Posts Tagged ‘hillary clinton’

It seems as if my experiment was simply ill timed, not completely wacko.

CNN has already started posting speculation news about the end of Hillary Clinton’s campaign.

A month ago I posted this blog headline to gauge how early you could post a “potential” news story and pick up traffic.  A month later, that post is number 2 on Google and has seen a bit of traffic come in over the weekend.  Not much, but it is the second spike after the initial posting.

My point in the experiment was to unearth how much of competing in the digital age is going to be about being not just the first to report breaking news, but the first to predict it.  CNN does this a lot already and then replaces existing predictions with real details as they come in.  It’s a smart way to get traffic.  It’s also shows that users will consume “potential” news as quickly (perhaps even quicker) than real news (but the tabloids new that already.)  Nothing really new to report here other than that it’s getting harder and harder to find actual news reporting without the chatter and prediction.

It will never go away either.  Interactivity has taken over.  We now print, read and tell ever evolving stories as news.  Don’t think there’s any real loss there accept that we’ll not have very good snapshots in time of events like we do now in archives.  The news evolves so quickly we don’t even really have snapshots of any moment in time.  Then again, those snapshots are inaccurate the second you save them.  Somewhat of a contorted uncertainty principle here.

Anyhoo…  I’ll see how this Headline does against the last one.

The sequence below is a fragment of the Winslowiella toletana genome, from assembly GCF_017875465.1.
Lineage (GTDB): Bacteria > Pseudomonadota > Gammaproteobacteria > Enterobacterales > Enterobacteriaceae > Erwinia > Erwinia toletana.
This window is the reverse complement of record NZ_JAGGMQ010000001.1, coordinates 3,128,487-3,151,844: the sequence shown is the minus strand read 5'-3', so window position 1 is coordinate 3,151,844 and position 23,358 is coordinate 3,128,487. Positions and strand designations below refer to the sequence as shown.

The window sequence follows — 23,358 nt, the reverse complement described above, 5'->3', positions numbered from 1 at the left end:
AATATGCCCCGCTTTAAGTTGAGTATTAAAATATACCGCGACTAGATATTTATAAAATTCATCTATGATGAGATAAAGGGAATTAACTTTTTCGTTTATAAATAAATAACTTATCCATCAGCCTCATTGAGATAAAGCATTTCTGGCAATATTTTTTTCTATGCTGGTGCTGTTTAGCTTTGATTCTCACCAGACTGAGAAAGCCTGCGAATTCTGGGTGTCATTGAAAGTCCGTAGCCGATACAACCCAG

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Is this the headline you’ve been waiting for?

Can I predict bloggers/blog readers voting preferences based on which headline they respond to?

NOTE:  This headline and series of upcoming posts is a SOCIAL EXPERIMENT.  I am attempting to do an informal poll on key future headlines.  I will be testing a series of headlines of the coming days to see which ones get the most response in the various blogging inter connections.  Partly I want to know how far out in front of a potential news story you have to be to get the traffic and I want to measure how willing people are to read the news they want to hear versus the news that is…

what’s your take?

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Consider the Democratic Primaries. Do we see any predictive power in internet traffic?

Quantcast Demographic Info:

Compete.com: Hillary vs. Barack


Check here. 



It’s tricky! however, I think we need to normalize the traffic by demographic as raw volume is not a good predictor at all (very low correlation between results+exit polls and internet traffic). See here for detailed information on results and polls.

No conclusion yet…

Next Steps:

I will be mashing all this data together to show trends overtime. AND, i will be overlaying it on tools like PolicyMap to show how Internet (general and social networks) + real world policies + polling locations + business all works together.

Amazing that we have all these tools and an incredibly small set of people uses them. Oh, that’s not amazing nor surprising – perhaps frustrating.

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